Merely wanting a spouse to fill our empty spaces not only reduces a human life and spirit down to another person's limited and self-serving wants, needs, and perspective, but also the supernatural and divine purpose of marriage itself. The only person we can ever expect to fill our empty spaces is God (Rom. 15:13; Matt. 11:28–29). And as much as there can be a reasonable expectation of companionship, marriage itself is much deeper than that.
Unfortunately, even with the best intentions, most people overlook this as we have reduced marriages' divine wonder and task of growing two people into one so they can reflect God's image on the earth (Gen. 1:26) down to merely making each other happy (Matt. 19:5–6). The reality is that the happiness and companionship we seek are the supernatural byproducts of embracing this growth and allowing ourselves to be remolded by our marital struggles. The outcome of the marriages that are successful at doing this will reap a reward much bigger and better (Eph. 3:20) than simply having someone to watch movies with. Not only will they achieve a level of companionship more profound than they were imagining, but they will also more clearly understand the wondrous and loving nature and even the mind of God (Jere. 29:11).
Where are your empty spaces?
With all of this said, it is not always easy to uncover the empty spaces we may be expecting our future or current spouse to fulfill. In fact, many times we do this unconsciously. If you could use some help in figuring this out or could just use a more personal understanding of God's plan for your current or future marriage, simply schedule your free session today.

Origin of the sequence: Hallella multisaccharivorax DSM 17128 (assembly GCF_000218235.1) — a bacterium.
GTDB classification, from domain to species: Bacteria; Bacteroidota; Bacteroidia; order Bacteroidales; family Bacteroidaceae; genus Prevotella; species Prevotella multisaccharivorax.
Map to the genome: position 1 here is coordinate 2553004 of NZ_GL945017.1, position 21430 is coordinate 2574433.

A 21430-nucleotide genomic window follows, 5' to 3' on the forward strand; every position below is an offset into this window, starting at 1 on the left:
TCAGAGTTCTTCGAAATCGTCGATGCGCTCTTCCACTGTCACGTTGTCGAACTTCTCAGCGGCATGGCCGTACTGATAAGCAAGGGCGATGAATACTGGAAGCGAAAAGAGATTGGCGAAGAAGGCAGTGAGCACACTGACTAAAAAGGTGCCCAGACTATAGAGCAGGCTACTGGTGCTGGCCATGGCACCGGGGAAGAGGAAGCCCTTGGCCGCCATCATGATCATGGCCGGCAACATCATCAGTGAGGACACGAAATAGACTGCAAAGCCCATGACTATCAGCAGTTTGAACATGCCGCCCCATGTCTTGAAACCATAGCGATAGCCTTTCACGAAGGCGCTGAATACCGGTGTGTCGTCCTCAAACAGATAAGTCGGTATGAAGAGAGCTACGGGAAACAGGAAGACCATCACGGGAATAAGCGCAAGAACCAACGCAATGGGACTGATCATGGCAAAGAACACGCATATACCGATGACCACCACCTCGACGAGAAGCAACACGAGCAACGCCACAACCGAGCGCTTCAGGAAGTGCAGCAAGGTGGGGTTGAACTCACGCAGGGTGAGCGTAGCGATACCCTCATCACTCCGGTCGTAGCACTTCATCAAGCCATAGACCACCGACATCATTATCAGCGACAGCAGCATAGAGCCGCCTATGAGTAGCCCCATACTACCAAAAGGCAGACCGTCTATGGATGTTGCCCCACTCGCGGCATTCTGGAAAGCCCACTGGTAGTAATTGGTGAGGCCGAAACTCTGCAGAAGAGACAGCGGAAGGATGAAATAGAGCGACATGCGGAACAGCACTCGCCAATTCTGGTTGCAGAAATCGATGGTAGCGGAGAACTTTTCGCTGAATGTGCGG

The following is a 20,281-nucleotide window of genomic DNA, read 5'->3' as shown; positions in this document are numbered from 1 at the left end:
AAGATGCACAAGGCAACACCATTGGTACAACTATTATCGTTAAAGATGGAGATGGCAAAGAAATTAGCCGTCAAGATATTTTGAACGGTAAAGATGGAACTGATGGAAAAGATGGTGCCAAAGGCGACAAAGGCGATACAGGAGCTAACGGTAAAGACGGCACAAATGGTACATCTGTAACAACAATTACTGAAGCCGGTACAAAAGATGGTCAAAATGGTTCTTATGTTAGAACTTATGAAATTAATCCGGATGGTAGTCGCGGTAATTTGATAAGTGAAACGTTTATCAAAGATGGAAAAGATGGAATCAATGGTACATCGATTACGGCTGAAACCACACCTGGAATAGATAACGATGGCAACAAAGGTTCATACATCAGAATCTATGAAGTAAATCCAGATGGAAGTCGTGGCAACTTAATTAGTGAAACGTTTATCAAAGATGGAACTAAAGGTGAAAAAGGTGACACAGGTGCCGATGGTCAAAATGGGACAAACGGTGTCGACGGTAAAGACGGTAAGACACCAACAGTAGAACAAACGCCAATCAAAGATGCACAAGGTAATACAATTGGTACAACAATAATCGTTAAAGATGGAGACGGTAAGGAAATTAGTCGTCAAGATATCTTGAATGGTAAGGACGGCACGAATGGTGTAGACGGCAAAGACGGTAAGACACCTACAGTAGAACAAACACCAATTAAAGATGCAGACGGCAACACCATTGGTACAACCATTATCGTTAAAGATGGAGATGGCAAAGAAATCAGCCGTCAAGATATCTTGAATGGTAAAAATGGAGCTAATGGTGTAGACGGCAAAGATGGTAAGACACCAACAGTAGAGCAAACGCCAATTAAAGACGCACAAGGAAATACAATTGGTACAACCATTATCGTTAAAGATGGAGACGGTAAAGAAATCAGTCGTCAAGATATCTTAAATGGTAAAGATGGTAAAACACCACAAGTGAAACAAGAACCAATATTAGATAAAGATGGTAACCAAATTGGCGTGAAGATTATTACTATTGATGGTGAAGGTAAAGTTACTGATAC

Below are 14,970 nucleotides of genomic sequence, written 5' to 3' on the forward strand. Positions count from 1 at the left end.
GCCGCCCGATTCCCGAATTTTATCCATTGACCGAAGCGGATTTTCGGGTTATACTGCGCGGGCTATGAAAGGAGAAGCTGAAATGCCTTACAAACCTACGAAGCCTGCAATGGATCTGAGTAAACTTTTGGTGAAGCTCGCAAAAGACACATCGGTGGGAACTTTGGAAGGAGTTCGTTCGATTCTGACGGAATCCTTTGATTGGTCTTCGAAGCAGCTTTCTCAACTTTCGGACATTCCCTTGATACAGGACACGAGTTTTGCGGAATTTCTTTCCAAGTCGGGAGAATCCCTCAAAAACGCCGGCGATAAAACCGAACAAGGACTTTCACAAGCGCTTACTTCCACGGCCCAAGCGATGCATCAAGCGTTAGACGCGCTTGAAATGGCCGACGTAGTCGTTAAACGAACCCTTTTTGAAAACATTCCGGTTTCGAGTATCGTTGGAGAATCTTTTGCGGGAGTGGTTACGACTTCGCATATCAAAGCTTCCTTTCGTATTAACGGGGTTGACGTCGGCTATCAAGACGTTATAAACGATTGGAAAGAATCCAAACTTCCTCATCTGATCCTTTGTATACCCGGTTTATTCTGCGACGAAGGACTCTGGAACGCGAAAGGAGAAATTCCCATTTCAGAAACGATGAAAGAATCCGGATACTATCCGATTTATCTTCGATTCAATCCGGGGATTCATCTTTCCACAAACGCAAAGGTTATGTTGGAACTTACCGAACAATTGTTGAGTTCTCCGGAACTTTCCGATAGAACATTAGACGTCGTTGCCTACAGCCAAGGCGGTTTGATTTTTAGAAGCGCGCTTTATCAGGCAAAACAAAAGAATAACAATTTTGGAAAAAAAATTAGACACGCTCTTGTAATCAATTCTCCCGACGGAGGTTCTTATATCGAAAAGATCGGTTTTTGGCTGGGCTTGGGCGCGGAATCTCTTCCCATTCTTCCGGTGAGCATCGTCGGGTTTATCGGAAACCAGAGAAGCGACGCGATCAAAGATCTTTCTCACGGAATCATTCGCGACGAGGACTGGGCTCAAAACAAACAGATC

For a limited time, get free downloads of Reason #1 & #2 of this series, by visiting Smashwords. If you are interested in reading the rest of the book that this excerpt was pulled from, sign-up to be notified once it's available. By doing so, you will automatically receive a free download.
Have you been praying for a spouse or better marriage, and God doesn't seem to be listening? Does your unmet desire for companionship feel like a plague on your life? Are you on the edge of losing or have lost your faith because of it?
Reason #1 in this in-depth series explores the source of our desires for companionship and why God gave us a need for something that He doesn't always fulfill. This book will open your eyes to our nature of desire and why when God says no, there is always a profound reason. And once we address these reasons, it not only positions us to receive the very thing we're asking for but further reveals that He genuinely looks out for our best interest—even when we push against it. A free download of this book is available at Smashwords.
The Real Reason You Might Still Be Single
Do you wonder why you’re still single? Why your marriage or relationship doesn't seem to be working? Why God ignores your prayers for a husband or a better marriage? If so, these books were written for you. Learn more about my books as well as how to get free downloads.